- angry young man,
- angry young men,
- anguier, françois,
Origin of angst
Examples from the Web for angsty
The angsty, hazy mind of a teenager is a source of constant befuddlement and dismay for full-grown observers.
I went through an angsty period from 15-16 where I was like, “I hate the world!”Shailene Woodley Opens Up About Coming of Age, ‘Divergent,’ and the Faults in Our World|Marlow Stern|January 22, 2014|DAILY BEAST
A healthy majority of these posts are the angsty exaggerations of teenagers and breathy recitations of the latest pop trends.Could Facebook Have Prevented the Georgia Baby Shooting?|Joshua DuBois|March 27, 2013|DAILY BEAST
On the Impossible Past will transport you back to your halcyon, angsty teenage years.Best Music Albums of 2012: Frank Ocean, Taylor Swift, and More|Marlow Stern|December 26, 2012|DAILY BEAST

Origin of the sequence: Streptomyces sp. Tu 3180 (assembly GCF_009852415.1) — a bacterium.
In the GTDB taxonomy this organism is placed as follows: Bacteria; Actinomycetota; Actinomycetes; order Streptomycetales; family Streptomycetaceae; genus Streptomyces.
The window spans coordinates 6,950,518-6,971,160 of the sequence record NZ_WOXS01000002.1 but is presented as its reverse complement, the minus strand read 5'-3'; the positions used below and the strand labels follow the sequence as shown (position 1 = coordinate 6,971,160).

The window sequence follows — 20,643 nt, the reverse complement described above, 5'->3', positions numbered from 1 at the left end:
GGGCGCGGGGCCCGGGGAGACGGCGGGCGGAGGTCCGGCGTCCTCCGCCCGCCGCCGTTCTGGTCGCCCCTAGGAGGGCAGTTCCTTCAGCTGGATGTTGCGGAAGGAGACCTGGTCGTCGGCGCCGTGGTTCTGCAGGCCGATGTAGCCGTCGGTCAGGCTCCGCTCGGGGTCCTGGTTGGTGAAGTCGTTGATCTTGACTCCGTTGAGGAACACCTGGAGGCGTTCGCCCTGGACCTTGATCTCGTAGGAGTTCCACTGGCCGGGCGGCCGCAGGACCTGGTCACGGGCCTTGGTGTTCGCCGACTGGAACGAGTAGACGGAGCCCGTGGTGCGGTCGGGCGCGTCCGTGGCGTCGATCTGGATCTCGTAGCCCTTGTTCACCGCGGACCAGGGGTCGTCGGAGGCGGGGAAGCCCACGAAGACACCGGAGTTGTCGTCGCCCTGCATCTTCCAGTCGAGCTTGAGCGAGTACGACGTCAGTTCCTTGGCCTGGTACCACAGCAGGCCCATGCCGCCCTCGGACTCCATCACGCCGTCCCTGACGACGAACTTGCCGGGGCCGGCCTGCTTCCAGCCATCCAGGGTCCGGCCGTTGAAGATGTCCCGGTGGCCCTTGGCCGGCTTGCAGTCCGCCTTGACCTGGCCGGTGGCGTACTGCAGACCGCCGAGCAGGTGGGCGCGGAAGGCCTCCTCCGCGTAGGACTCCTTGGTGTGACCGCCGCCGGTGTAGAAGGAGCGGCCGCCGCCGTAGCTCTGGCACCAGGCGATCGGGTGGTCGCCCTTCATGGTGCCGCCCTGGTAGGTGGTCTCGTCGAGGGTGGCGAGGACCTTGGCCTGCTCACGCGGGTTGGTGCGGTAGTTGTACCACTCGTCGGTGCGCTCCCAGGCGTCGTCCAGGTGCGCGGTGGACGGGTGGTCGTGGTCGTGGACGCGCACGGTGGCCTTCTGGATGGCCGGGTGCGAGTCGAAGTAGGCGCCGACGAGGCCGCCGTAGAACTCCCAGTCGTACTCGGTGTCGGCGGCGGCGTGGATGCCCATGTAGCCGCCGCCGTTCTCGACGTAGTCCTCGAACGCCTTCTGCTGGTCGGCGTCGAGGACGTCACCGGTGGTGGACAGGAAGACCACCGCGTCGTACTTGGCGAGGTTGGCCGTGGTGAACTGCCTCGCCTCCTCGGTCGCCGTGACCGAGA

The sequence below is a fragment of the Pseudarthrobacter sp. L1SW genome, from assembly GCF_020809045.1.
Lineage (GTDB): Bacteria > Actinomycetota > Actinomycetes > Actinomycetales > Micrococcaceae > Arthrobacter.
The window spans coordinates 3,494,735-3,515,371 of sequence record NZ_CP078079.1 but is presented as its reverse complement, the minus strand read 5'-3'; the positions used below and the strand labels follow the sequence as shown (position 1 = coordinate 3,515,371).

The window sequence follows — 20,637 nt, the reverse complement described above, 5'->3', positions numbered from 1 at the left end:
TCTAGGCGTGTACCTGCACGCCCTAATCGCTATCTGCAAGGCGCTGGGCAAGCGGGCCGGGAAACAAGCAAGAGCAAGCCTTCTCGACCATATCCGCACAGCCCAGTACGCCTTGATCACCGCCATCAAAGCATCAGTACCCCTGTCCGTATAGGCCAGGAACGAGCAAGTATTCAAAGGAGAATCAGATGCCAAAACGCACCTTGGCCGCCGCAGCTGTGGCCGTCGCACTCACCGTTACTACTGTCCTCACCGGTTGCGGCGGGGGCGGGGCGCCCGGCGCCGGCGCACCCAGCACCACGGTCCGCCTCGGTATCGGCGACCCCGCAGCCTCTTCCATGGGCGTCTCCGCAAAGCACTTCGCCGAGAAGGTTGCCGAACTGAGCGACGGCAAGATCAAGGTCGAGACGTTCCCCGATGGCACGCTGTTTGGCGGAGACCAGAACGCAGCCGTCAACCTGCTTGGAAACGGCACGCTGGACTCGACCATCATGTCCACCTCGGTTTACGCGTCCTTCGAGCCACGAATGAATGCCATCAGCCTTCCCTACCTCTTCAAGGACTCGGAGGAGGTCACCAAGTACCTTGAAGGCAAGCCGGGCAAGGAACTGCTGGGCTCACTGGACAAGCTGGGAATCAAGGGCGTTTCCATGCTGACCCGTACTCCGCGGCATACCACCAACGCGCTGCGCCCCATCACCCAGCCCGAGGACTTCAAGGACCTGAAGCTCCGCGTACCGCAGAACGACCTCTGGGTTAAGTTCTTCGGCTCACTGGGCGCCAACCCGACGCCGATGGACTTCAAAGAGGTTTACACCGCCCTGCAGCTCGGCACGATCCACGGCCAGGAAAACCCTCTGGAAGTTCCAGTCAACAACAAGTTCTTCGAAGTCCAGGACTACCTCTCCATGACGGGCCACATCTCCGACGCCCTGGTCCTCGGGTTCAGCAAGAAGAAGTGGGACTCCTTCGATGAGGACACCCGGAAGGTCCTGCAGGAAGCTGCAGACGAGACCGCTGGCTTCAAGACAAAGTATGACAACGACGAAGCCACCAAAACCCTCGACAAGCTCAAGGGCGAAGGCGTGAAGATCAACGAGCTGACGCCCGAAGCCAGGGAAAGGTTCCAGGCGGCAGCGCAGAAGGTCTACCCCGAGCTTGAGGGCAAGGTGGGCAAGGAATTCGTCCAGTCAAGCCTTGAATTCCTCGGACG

Plus, Chronicle is a superhero story for angsty teenage boys.‘The Woman in Black:’ Will Daniel Radcliffe Survive After ‘Harry Potter’?|Ramin Setoodeh, Peter Travers|February 3, 2012|DAILY BEAST
adjective angstier or angstiest
Word Origin for angst
1944, from German Angst "neurotic fear, anxiety, guilt, remorse," from Old High German angust, from the root of anger. George Eliot used it (in German) in 1849, and it was popularized in English by translation of Freud's work, but as a foreign word until 1940s. Old English had a cognate word, angsumnes "anxiety," but it died out.